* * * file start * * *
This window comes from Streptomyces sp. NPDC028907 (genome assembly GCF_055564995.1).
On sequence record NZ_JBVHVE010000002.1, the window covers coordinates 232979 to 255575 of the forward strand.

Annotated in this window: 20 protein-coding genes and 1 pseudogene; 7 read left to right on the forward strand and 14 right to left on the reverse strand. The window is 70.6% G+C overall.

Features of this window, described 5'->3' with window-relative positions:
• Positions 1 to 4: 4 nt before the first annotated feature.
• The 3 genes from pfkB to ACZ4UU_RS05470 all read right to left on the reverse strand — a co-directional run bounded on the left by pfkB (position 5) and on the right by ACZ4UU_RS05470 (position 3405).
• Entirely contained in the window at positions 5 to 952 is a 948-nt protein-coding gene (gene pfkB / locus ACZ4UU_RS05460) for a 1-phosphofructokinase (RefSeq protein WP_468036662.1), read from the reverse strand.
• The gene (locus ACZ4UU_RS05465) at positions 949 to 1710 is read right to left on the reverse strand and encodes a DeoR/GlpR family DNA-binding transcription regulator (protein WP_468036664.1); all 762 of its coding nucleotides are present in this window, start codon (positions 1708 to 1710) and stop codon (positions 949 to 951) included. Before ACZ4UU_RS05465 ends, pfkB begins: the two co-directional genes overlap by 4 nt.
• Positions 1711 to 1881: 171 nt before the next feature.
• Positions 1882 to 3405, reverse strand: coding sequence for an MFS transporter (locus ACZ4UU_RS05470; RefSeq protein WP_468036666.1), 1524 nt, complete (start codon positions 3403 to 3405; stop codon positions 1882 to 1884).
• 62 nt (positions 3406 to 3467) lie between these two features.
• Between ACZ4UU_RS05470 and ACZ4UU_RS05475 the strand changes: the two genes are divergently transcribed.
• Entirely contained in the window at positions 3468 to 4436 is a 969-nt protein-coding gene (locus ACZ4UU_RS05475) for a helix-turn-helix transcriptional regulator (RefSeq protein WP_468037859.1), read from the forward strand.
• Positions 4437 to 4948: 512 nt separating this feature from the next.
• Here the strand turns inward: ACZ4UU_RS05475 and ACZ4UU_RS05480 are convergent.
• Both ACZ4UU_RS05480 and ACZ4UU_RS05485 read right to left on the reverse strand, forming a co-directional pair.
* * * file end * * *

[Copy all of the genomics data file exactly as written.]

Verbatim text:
This window comes from Streptomyces sp. NPDC028907 (genome assembly GCF_055564995.1).
On sequence record NZ_JBVHVE010000002.1, the window covers coordinates 232979 to 255575 of the forward strand.

Annotated in this window: 20 protein-coding genes and 1 pseudogene; 7 read left to right on the forward strand and 14 right to left on the reverse strand. The window is 70.6% G+C overall.

Features of this window, described 5'->3' with window-relative positions:
• Positions 1 to 4: 4 nt before the first annotated feature.
• The 3 genes from pfkB to ACZ4UU_RS05470 all read right to left on the reverse strand — a co-directional run bounded on the left by pfkB (position 5) and on the right by ACZ4UU_RS05470 (position 3405).
• Entirely contained in the window at positions 5 to 952 is a 948-nt protein-coding gene (gene pfkB / locus ACZ4UU_RS05460) for a 1-phosphofructokinase (RefSeq protein WP_468036662.1), read from the reverse strand.
• The gene (locus ACZ4UU_RS05465) at positions 949 to 1710 is read right to left on the reverse strand and encodes a DeoR/GlpR family DNA-binding transcription regulator (protein WP_468036664.1); all 762 of its coding nucleotides are present in this window, start codon (positions 1708 to 1710) and stop codon (positions 949 to 951) included. Before ACZ4UU_RS05465 ends, pfkB begins: the two co-directional genes overlap by 4 nt.
• Positions 1711 to 1881: 171 nt before the next feature.
• Positions 1882 to 3405, reverse strand: coding sequence for an MFS transporter (locus ACZ4UU_RS05470; RefSeq protein WP_468036666.1), 1524 nt, complete (start codon positions 3403 to 3405; stop codon positions 1882 to 1884).
• 62 nt (positions 3406 to 3467) lie between these two features.
• Between ACZ4UU_RS05470 and ACZ4UU_RS05475 the strand changes: the two genes are divergently transcribed.
• Entirely contained in the window at positions 3468 to 4436 is a 969-nt protein-coding gene (locus ACZ4UU_RS05475) for a helix-turn-helix transcriptional regulator (RefSeq protein WP_468037859.1), read from the forward strand.
• Positions 4437 to 4948: 512 nt separating this feature from the next.
• Here the strand turns inward: ACZ4UU_RS05475 and ACZ4UU_RS05480 are convergent.
• Both ACZ4UU_RS05480 and ACZ4UU_RS05485 read right to left on the reverse strand, forming a co-directional pair.